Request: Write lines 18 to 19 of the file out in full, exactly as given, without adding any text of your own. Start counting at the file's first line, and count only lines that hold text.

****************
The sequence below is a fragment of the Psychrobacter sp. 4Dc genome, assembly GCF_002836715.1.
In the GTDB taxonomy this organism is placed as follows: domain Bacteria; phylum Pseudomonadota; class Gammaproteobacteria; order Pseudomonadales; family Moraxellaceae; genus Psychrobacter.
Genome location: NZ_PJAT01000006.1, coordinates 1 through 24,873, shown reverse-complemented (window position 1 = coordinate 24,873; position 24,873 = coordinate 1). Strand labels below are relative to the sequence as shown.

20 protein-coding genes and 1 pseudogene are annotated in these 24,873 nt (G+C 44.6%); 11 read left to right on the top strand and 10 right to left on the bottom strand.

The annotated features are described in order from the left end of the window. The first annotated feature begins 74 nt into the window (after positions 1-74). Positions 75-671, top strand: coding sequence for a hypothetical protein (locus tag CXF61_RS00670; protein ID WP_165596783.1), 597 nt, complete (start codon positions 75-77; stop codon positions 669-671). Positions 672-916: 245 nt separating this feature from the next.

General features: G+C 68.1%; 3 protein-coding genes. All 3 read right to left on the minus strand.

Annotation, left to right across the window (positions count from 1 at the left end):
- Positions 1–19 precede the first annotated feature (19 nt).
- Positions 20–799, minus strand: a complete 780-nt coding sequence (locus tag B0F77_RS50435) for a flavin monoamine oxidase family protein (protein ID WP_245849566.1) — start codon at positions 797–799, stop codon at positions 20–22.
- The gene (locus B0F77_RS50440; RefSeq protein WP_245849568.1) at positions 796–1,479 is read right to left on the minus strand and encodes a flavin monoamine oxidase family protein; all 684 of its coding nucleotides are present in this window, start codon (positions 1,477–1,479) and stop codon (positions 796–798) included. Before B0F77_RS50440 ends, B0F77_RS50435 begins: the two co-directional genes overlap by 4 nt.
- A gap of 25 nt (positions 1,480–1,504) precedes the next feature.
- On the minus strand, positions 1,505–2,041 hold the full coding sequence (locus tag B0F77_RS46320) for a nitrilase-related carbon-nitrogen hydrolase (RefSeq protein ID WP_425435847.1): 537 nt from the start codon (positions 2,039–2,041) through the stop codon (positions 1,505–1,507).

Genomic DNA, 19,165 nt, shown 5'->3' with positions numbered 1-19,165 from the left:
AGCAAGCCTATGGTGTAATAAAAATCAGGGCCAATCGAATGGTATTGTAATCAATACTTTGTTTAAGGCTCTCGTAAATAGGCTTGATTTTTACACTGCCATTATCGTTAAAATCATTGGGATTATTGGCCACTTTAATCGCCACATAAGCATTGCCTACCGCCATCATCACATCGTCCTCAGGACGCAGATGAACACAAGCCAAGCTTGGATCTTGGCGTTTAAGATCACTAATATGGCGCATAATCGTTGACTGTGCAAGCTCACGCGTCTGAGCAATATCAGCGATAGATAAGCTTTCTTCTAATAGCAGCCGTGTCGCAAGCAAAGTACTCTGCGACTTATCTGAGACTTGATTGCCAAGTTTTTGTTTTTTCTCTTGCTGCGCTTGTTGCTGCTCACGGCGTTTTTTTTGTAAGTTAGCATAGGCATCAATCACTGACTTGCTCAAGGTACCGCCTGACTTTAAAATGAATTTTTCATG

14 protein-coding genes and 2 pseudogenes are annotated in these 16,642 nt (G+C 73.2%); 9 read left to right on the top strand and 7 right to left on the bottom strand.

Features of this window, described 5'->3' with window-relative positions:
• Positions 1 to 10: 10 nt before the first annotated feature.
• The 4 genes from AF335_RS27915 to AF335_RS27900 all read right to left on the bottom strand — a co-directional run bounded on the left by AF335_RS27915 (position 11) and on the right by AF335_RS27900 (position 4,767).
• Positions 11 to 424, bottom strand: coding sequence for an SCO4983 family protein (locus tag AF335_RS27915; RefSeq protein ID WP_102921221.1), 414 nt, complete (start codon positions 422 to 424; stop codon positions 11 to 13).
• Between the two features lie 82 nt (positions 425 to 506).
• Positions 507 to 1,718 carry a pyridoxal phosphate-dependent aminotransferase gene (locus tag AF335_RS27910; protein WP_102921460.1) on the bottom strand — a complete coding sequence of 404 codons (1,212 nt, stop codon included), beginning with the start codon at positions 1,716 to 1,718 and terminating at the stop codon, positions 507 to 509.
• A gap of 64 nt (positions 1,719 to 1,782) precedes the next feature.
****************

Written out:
• The 4 genes from AF335_RS27915 to AF335_RS27900 all read right to left on the bottom strand — a co-directional run bounded on the left by AF335_RS27915 (position 11) and on the right by AF335_RS27900 (position 4,767).
• Positions 11 to 424, bottom strand: coding sequence for an SCO4983 family protein (locus tag AF335_RS27915; RefSeq protein ID WP_102921221.1), 414 nt, complete (start codon positions 422 to 424; stop codon positions 11 to 13).